The eye is a jelly-filled chamber with a lens in front of it. This lens focuses light onto the retina, in the back of the eye, from where nerve impulses are sent to the brain. But the eye’s lens is an imperfect device. For example, different colors have different focal lengths. This means that if you focus on the blue stripe of Newman’s Who’s Afraid of Red, Yellow and Blue, the yellow and red stripes will be ever so slightly out of focus. This and other types of distortion are most pronounced for large lenses, so it is best to keep the surface of the lens as small as possible. For this reason, most of the eye’s lens is covered by the colorful iris, which serves more than just an aesthetic purpose. And the part that is not covered by the iris is your pupil.
But there is also downside to having small pupils: They don’t let a lot of light through. This doesn’t matter when you are in a bright environment where even tiny pupils let through sufficient light. But in darkness small pupils simply won’t do: Optical distortions or no, in darkness pupils must increase their size in order to let through the bare minimum of light that is required for vision.
So there are two opposing forces that together determine the size of your pupil. On the one hand, small pupils suffer less from optical distortions. On the other hand, large pupils let through more light. The optimal balance depends mostly on the amount of light that is available, which is why pupils constrict in brightness and dilate in darkness, a phenomenon called the pupillary light response.
The pupillary light response is about as big and obvious as physiological responses get and has therefore been known since, well … probably since eye contact became fashionable, somewhere in the evolutionary dawn of mankind. But the light response has been the victim of a terrible stigma: It was believed to be a reflex.
Pupils come in all shapes and sizes. From left to right: man, cat, lizard, eagle, and octopus.
And in a way the light response is a reflex, because your pupils faithfully constrict when you step out into the sun. There is nothing you can do about that, short of taking medication or putting on sunglasses. But a number of recent papers show that the light response is actually much more subtle than people used to think. Among these papers I would like to modestly highlight our own, which just appeared in the open-access journal PLoS ONE. (With due credit to Binda and colleagues (2013), who did something quite similar.)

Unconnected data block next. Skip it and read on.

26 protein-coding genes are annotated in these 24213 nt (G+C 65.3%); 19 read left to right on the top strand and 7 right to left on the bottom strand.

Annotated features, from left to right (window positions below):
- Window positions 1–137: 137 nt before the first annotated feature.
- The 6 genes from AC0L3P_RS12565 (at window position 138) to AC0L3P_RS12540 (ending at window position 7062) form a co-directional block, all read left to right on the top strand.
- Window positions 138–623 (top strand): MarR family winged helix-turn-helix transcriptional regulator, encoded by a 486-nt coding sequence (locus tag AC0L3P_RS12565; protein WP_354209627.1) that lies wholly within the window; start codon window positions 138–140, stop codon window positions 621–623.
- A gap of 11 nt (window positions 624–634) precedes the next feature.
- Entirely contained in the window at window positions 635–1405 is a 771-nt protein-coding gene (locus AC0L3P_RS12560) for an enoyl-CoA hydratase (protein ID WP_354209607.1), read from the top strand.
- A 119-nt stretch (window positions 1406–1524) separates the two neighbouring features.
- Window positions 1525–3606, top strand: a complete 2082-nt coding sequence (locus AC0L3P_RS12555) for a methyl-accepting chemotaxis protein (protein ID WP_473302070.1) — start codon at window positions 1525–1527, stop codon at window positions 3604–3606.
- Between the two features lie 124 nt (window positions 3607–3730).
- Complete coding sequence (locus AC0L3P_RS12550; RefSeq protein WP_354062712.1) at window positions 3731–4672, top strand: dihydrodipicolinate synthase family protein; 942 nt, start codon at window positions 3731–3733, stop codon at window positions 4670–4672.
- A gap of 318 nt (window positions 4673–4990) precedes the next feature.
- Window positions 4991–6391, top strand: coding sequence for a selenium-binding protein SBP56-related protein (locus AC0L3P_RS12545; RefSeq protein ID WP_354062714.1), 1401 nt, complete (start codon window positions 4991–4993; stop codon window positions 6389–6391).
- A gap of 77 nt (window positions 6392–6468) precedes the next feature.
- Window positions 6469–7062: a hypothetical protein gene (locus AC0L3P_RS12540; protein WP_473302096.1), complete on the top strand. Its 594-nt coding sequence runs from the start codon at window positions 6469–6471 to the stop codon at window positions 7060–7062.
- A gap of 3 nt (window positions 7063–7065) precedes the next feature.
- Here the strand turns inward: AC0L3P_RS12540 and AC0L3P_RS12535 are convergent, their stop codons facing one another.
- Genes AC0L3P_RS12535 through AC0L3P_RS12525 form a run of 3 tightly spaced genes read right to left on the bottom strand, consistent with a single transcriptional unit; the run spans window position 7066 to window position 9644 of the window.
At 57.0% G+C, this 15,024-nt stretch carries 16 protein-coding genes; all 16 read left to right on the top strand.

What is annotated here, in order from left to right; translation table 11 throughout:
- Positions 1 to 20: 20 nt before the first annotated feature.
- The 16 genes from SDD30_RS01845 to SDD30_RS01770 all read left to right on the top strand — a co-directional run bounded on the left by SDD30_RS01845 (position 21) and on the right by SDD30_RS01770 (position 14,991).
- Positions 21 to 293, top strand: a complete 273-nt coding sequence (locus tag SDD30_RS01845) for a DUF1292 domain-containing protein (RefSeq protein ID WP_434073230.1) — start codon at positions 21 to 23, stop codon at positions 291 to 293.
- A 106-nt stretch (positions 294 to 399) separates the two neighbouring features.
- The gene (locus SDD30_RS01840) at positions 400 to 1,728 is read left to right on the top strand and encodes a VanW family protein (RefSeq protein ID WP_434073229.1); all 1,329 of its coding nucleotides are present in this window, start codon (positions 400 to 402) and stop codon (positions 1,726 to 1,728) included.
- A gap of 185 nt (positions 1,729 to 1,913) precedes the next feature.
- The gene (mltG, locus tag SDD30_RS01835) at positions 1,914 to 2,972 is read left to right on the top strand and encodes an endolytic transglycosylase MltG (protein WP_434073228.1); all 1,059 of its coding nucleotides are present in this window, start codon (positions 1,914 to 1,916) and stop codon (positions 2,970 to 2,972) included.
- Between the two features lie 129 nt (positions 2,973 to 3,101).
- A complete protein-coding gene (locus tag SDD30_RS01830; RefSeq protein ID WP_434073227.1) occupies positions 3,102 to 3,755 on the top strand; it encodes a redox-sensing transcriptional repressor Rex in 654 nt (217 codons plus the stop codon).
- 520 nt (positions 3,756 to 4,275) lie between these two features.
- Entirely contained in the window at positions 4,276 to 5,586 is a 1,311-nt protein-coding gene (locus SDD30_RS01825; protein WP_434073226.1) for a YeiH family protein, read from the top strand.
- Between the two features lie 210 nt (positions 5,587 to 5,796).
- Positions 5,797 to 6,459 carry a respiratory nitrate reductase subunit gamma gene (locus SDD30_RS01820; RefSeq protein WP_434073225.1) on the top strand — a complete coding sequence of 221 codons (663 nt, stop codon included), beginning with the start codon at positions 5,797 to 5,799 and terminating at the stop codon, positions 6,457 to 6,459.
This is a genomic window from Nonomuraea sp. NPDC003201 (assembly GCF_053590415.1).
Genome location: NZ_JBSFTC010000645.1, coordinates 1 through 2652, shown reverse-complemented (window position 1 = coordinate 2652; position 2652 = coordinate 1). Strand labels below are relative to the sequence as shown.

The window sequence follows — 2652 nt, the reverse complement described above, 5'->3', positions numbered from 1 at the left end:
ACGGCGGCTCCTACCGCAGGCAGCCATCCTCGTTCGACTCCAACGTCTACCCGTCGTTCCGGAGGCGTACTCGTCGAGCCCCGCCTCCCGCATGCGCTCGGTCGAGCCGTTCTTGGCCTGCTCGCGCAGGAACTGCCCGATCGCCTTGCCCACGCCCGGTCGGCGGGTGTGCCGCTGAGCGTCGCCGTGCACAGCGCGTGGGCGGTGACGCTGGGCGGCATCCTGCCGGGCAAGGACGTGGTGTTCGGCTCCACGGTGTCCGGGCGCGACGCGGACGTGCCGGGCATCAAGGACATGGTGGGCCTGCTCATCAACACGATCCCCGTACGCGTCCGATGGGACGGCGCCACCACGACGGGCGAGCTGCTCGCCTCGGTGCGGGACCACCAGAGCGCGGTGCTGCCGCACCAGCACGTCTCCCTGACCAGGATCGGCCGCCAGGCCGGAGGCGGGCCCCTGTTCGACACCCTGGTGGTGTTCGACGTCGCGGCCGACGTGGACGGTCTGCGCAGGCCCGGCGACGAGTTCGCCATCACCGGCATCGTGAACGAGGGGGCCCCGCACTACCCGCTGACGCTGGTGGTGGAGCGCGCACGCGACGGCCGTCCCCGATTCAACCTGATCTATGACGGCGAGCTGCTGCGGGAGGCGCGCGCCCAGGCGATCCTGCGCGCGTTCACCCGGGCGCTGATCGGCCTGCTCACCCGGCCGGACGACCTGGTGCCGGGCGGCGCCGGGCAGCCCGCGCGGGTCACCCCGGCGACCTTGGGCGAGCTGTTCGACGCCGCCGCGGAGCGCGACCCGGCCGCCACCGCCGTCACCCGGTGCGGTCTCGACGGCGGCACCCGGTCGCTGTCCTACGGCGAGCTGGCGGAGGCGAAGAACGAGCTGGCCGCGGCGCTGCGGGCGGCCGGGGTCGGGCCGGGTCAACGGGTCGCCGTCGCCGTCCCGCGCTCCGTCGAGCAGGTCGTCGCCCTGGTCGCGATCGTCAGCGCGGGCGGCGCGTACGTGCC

The basic experiment was very simple. Participants looked at the center of a display that was divided into a bright and a dark half, separated by a central gray band. Their task was to identify a target stimulus that could appear on either side of the screen, on the bright or the dark background. Just before the target stimulus appeared, a cue, which was a voice saying ‘left’ or ‘right’ or a pointing arrow (in different experiments), indicated the probable location of the target. Participants used this information to anticipate the target and shifted their attention to the cued side of the screen, which was sometimes bright and sometimes dark. Their eyes remained fixated on the center of the screen, of course: This was a purely covert shift of attention.
So to sum up the paradigm: We manipulated whether participants attended to something bright or something dark, while no eye movements were made and visual stimulation was kept constant.
Figure adapted from (Mathôt, van der Linden, Grainger, & Vitu, 2013).
In the figure above you can see what came out of our experiment. Indeed, when participants covertly attended to the bright side of the screen (the orange line), their pupils constricted, relative to when they attended to the dark side of the screen (the blue line). This difference arose from about 600 ms after the cue was presented. (You also see that overall the size of the pupil increases over time. This is related to the effort that participants invest in the task, which affects the size of the pupil in a way that is more-or-less independent of the light response.)
So attending to a bright object causes a pupillary light response, just like looking at a bright object directly. This is very cool, because, as I mentioned, until very recently it was assumed that the light response was nothing more than a simple reflex to light that was not related to ‘cognitive’ things such as attention. This finding shows that the size of your pupil is not only optimized for the brightness of your environment, but specifically for the objects that you are attending to.
There is more to the pupil than meets the eye.
Binda, P., Pereverzeva, M., & Murray, S. O. (2013). Attention to bright surfaces enhances the pupillary light reflex. The Journal of Neuroscience, 33(5), 2199–2204. doi:10.1523/JNEUROSCI.3440-12.2013
Mathôt, S., van der Linden, L., Grainger, J., & Vitu, F. (2013). The pupillary response to light reflects the focus of covert visual attention. PLoS ONE, 8(10), e78168. doi:10.1371/journal.pone.0078168